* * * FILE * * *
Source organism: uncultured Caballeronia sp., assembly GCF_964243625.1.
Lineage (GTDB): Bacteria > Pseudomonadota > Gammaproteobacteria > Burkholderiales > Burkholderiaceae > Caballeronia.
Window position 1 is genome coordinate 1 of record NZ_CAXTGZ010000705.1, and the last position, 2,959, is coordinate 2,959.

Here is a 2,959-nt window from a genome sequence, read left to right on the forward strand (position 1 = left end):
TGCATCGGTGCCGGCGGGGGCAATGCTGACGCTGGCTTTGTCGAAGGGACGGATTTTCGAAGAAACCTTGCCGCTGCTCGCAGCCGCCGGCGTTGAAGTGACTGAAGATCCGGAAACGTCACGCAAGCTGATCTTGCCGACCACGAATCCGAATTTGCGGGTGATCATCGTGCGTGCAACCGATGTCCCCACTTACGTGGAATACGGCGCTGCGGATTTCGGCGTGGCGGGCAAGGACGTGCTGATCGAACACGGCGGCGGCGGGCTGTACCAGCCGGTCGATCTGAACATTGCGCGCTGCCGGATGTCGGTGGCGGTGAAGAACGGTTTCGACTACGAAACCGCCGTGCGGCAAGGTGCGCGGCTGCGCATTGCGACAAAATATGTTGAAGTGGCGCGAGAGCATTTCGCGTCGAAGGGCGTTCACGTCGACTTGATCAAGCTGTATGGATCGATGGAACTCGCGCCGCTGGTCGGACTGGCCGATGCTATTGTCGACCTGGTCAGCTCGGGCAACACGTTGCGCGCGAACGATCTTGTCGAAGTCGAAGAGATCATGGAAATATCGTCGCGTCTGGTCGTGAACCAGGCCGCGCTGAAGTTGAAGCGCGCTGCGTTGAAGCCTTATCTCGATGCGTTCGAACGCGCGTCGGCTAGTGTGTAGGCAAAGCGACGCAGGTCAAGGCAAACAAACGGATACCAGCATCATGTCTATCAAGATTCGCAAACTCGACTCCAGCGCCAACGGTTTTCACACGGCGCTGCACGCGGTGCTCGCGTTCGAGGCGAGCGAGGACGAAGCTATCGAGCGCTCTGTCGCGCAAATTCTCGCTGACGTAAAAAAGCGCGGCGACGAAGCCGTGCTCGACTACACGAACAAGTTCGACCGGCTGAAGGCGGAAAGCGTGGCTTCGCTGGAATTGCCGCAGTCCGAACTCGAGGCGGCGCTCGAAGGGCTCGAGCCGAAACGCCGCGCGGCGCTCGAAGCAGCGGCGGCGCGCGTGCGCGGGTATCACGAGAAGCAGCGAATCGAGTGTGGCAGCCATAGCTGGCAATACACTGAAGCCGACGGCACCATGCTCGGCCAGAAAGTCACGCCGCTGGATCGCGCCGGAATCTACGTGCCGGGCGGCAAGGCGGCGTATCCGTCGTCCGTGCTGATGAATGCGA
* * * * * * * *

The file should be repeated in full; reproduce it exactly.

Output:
Source organism: uncultured Caballeronia sp., assembly GCF_964243625.1.
Lineage (GTDB): Bacteria > Pseudomonadota > Gammaproteobacteria > Burkholderiales > Burkholderiaceae > Caballeronia.
Window position 1 is genome coordinate 1 of record NZ_CAXTGZ010000705.1, and the last position, 2,959, is coordinate 2,959.

Here is a 2,959-nt window from a genome sequence, read left to right on the forward strand (position 1 = left end):
TGCATCGGTGCCGGCGGGGGCAATGCTGACGCTGGCTTTGTCGAAGGGACGGATTTTCGAAGAAACCTTGCCGCTGCTCGCAGCCGCCGGCGTTGAAGTGACTGAAGATCCGGAAACGTCACGCAAGCTGATCTTGCCGACCACGAATCCGAATTTGCGGGTGATCATCGTGCGTGCAACCGATGTCCCCACTTACGTGGAATACGGCGCTGCGGATTTCGGCGTGGCGGGCAAGGACGTGCTGATCGAACACGGCGGCGGCGGGCTGTACCAGCCGGTCGATCTGAACATTGCGCGCTGCCGGATGTCGGTGGCGGTGAAGAACGGTTTCGACTACGAAACCGCCGTGCGGCAAGGTGCGCGGCTGCGCATTGCGACAAAATATGTTGAAGTGGCGCGAGAGCATTTCGCGTCGAAGGGCGTTCACGTCGACTTGATCAAGCTGTATGGATCGATGGAACTCGCGCCGCTGGTCGGACTGGCCGATGCTATTGTCGACCTGGTCAGCTCGGGCAACACGTTGCGCGCGAACGATCTTGTCGAAGTCGAAGAGATCATGGAAATATCGTCGCGTCTGGTCGTGAACCAGGCCGCGCTGAAGTTGAAGCGCGCTGCGTTGAAGCCTTATCTCGATGCGTTCGAACGCGCGTCGGCTAGTGTGTAGGCAAAGCGACGCAGGTCAAGGCAAACAAACGGATACCAGCATCATGTCTATCAAGATTCGCAAACTCGACTCCAGCGCCAACGGTTTTCACACGGCGCTGCACGCGGTGCTCGCGTTCGAGGCGAGCGAGGACGAAGCTATCGAGCGCTCTGTCGCGCAAATTCTCGCTGACGTAAAAAAGCGCGGCGACGAAGCCGTGCTCGACTACACGAACAAGTTCGACCGGCTGAAGGCGGAAAGCGTGGCTTCGCTGGAATTGCCGCAGTCCGAACTCGAGGCGGCGCTCGAAGGGCTCGAGCCGAAACGCCGCGCGGCGCTCGAAGCAGCGGCGGCGCGCGTGCGCGGGTATCACGAGAAGCAGCGAATCGAGTGTGGCAGCCATAGCTGGCAATACACTGAAGCCGACGGCACCATGCTCGGCCAGAAAGTCACGCCGCTGGATCGCGCCGGAATCTACGTGCCGGGCGGCAAGGCGGCGTATCCGTCGTCCGTGCTGATGAATGCGA